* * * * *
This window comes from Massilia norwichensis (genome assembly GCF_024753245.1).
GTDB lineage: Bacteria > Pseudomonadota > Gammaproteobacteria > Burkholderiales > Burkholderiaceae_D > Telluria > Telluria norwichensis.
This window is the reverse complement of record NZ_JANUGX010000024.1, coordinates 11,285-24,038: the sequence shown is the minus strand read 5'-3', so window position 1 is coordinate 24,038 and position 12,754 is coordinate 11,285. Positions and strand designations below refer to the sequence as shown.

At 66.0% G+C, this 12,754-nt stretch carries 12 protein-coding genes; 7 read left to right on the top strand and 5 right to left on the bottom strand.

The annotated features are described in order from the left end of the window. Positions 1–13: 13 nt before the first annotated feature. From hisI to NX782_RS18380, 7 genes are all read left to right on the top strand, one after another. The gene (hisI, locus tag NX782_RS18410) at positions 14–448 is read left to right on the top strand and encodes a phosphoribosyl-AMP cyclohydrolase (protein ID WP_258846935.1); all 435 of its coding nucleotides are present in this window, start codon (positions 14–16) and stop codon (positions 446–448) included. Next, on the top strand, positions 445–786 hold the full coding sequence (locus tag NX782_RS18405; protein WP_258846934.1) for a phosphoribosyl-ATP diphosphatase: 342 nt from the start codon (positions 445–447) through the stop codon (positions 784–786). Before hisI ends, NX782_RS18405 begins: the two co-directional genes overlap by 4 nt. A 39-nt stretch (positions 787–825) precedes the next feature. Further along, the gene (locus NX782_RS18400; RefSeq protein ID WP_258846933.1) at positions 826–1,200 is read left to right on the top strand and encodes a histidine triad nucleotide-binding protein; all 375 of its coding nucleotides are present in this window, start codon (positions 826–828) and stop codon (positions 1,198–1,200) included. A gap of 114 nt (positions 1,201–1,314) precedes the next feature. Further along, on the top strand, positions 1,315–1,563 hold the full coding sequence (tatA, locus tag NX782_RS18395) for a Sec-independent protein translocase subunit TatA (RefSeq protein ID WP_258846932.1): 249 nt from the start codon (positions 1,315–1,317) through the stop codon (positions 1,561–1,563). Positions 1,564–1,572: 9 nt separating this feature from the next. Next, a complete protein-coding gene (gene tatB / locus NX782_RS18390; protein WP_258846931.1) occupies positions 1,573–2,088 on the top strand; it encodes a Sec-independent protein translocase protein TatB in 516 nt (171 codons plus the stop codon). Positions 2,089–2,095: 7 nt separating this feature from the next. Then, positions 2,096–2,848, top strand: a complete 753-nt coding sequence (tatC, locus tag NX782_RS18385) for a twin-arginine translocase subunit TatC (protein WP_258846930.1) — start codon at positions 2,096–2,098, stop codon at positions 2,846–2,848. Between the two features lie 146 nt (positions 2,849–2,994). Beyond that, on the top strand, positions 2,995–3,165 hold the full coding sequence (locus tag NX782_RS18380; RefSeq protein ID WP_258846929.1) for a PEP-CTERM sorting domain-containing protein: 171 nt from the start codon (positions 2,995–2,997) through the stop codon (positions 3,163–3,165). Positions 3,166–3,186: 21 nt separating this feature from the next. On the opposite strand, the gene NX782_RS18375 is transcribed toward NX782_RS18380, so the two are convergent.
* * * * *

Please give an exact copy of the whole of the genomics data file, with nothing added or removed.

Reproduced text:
This window comes from Massilia norwichensis (genome assembly GCF_024753245.1).
GTDB lineage: Bacteria > Pseudomonadota > Gammaproteobacteria > Burkholderiales > Burkholderiaceae_D > Telluria > Telluria norwichensis.
This window is the reverse complement of record NZ_JANUGX010000024.1, coordinates 11,285-24,038: the sequence shown is the minus strand read 5'-3', so window position 1 is coordinate 24,038 and position 12,754 is coordinate 11,285. Positions and strand designations below refer to the sequence as shown.

At 66.0% G+C, this 12,754-nt stretch carries 12 protein-coding genes; 7 read left to right on the top strand and 5 right to left on the bottom strand.

The annotated features are described in order from the left end of the window. Positions 1–13: 13 nt before the first annotated feature. From hisI to NX782_RS18380, 7 genes are all read left to right on the top strand, one after another. The gene (hisI, locus tag NX782_RS18410) at positions 14–448 is read left to right on the top strand and encodes a phosphoribosyl-AMP cyclohydrolase (protein ID WP_258846935.1); all 435 of its coding nucleotides are present in this window, start codon (positions 14–16) and stop codon (positions 446–448) included. Next, on the top strand, positions 445–786 hold the full coding sequence (locus tag NX782_RS18405; protein WP_258846934.1) for a phosphoribosyl-ATP diphosphatase: 342 nt from the start codon (positions 445–447) through the stop codon (positions 784–786). Before hisI ends, NX782_RS18405 begins: the two co-directional genes overlap by 4 nt. A 39-nt stretch (positions 787–825) precedes the next feature. Further along, the gene (locus NX782_RS18400; RefSeq protein ID WP_258846933.1) at positions 826–1,200 is read left to right on the top strand and encodes a histidine triad nucleotide-binding protein; all 375 of its coding nucleotides are present in this window, start codon (positions 826–828) and stop codon (positions 1,198–1,200) included. A gap of 114 nt (positions 1,201–1,314) precedes the next feature. Further along, on the top strand, positions 1,315–1,563 hold the full coding sequence (tatA, locus tag NX782_RS18395) for a Sec-independent protein translocase subunit TatA (RefSeq protein ID WP_258846932.1): 249 nt from the start codon (positions 1,315–1,317) through the stop codon (positions 1,561–1,563). Positions 1,564–1,572: 9 nt separating this feature from the next. Next, a complete protein-coding gene (gene tatB / locus NX782_RS18390; protein WP_258846931.1) occupies positions 1,573–2,088 on the top strand; it encodes a Sec-independent protein translocase protein TatB in 516 nt (171 codons plus the stop codon). Positions 2,089–2,095: 7 nt separating this feature from the next. Then, positions 2,096–2,848, top strand: a complete 753-nt coding sequence (tatC, locus tag NX782_RS18385) for a twin-arginine translocase subunit TatC (protein WP_258846930.1) — start codon at positions 2,096–2,098, stop codon at positions 2,846–2,848. Between the two features lie 146 nt (positions 2,849–2,994). Beyond that, on the top strand, positions 2,995–3,165 hold the full coding sequence (locus tag NX782_RS18380; RefSeq protein ID WP_258846929.1) for a PEP-CTERM sorting domain-containing protein: 171 nt from the start codon (positions 2,995–2,997) through the stop codon (positions 3,163–3,165). Positions 3,166–3,186: 21 nt separating this feature from the next. On the opposite strand, the gene NX782_RS18375 is transcribed toward NX782_RS18380, so the two are convergent.